Witness - the autobiography of Whittaker Chambers’ - is the dramatic story of a Dostoevskian “lesser man” seeking redemption through suffering and rigorous moral integrity. It is a verbose but remarkable book, centering on his personal pendulum-swing from a tortured, austere, and passionately felt Communism - towards an equally tortured, austere, and passionately felt Christianity.

His journey is interesting on various levels, one being the way it contributes to the argument over whether 20th Century atrocities constitute an argument against atheism. A counter argument, for example, claims that the eschatological nature of a Communist utopia - as humanity's ultimate destiny - is in fact a genre of metaphysical paradise - a "heaven on earth". Equally, the Final Solution of the Nazis.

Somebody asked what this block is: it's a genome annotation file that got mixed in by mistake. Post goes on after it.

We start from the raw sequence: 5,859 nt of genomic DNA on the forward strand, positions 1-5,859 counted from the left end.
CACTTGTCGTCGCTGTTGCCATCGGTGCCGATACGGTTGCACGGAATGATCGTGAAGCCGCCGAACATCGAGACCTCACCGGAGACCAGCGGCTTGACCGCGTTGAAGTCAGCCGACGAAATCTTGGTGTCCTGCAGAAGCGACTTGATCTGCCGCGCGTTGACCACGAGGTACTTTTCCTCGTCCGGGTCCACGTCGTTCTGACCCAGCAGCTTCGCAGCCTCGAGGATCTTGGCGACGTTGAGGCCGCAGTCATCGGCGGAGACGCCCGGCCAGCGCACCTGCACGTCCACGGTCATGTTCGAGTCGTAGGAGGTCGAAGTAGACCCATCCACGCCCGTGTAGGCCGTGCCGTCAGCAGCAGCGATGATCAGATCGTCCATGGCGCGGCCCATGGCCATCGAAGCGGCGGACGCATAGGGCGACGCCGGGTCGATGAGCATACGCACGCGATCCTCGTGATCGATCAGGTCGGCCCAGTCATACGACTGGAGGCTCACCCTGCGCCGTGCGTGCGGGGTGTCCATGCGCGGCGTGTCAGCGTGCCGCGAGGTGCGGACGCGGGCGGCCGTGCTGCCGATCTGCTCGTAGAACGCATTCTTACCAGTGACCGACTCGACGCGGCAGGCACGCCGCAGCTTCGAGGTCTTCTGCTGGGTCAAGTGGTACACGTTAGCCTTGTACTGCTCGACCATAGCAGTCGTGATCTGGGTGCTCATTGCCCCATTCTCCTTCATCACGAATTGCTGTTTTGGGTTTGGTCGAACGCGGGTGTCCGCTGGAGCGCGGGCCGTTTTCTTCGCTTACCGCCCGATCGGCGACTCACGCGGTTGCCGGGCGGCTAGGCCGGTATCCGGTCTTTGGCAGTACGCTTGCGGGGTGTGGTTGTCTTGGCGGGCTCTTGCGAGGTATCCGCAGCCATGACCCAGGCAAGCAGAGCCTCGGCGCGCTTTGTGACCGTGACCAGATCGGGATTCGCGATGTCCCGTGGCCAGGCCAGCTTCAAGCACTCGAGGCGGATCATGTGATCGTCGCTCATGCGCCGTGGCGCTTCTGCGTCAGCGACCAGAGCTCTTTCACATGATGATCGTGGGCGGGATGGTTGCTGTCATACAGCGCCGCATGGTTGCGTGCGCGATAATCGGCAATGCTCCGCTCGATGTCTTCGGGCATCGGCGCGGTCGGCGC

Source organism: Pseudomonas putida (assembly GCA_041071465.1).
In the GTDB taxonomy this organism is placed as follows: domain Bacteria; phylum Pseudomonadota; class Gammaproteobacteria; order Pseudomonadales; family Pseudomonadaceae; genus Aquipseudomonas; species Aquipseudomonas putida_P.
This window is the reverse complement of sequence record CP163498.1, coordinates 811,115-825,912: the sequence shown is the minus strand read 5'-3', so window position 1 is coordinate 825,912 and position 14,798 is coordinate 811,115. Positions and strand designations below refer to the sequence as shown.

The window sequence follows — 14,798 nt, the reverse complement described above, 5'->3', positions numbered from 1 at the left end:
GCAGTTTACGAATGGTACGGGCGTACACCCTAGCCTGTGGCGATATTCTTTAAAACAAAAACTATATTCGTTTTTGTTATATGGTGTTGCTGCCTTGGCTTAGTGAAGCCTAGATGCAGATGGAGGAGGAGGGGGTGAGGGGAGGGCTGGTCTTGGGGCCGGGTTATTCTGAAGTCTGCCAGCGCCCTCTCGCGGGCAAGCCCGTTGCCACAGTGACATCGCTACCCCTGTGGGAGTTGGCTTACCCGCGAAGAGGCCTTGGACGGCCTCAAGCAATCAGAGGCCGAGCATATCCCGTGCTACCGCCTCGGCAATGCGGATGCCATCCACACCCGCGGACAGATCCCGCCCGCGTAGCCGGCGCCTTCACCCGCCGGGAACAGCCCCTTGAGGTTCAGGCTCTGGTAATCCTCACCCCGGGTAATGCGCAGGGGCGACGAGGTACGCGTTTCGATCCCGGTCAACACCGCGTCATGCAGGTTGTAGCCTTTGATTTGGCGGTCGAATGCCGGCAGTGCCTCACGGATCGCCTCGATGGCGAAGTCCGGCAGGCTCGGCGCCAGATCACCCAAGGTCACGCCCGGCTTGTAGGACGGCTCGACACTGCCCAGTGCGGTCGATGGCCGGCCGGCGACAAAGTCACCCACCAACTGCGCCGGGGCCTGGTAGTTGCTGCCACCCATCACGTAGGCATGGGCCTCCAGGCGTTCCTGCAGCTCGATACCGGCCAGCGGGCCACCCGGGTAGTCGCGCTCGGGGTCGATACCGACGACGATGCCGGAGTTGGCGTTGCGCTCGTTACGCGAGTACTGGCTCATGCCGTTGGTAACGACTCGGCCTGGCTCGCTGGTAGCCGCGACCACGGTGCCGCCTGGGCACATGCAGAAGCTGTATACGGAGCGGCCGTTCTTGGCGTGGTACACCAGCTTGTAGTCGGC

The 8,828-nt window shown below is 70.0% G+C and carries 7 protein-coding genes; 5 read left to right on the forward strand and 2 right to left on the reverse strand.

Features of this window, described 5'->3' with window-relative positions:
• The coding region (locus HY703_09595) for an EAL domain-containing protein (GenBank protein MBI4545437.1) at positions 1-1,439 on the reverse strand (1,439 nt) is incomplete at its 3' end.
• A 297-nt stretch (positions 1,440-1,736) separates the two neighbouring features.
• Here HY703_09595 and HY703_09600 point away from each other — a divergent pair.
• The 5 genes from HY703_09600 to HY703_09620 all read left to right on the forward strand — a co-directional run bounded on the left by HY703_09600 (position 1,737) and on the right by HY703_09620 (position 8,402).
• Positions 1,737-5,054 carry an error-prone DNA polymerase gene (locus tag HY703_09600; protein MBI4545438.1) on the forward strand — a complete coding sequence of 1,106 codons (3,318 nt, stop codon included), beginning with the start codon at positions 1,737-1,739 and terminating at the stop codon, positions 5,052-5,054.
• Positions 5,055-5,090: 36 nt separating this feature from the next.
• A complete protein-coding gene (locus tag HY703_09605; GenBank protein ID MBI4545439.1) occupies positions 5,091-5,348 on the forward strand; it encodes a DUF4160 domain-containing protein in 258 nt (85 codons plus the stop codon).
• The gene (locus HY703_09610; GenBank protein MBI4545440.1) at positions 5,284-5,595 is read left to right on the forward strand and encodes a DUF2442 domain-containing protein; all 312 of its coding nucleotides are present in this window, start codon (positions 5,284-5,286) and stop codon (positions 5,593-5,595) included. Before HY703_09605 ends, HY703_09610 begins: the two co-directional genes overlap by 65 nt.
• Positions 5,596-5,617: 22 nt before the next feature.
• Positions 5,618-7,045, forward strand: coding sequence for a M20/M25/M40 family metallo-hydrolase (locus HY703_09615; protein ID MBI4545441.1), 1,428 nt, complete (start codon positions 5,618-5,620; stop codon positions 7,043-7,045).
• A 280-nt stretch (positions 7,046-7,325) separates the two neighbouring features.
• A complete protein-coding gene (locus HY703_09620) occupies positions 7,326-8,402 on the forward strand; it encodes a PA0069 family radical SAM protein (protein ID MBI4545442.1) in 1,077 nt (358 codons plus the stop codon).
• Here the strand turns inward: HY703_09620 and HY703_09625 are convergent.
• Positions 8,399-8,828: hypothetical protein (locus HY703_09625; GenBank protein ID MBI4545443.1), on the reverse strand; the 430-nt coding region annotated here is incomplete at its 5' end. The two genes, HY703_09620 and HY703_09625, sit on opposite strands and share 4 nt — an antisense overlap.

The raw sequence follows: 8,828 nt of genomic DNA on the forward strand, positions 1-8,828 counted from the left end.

In other words, the 20th Century ideologies that led to these appalling atrocities, in important respects, are faiths.

Whether or not this is a coherent argument, it's something else to hear it from the horse's mouth - from someone who was both a devout Communist (who gave himself to the Soviet underground in pre-war America, to espionage and a life in the shadows), then later a devout Christian (who after a spell at Time magazine gave himself to redemptive toil, farming the land as a pious and quasi-mystical Quaker).

In both the "Evil" then the "Good" chapters of his life, his deepest sentiment is identical - a desperate concern for mankind's salvation in dark times. In both cases, this leads to an avowed leap of faith regarding man's ultimate perfectibility - his final "goodness". Chambers, throughout the book, characterizes his entire pilgrimage as a struggle between two faiths.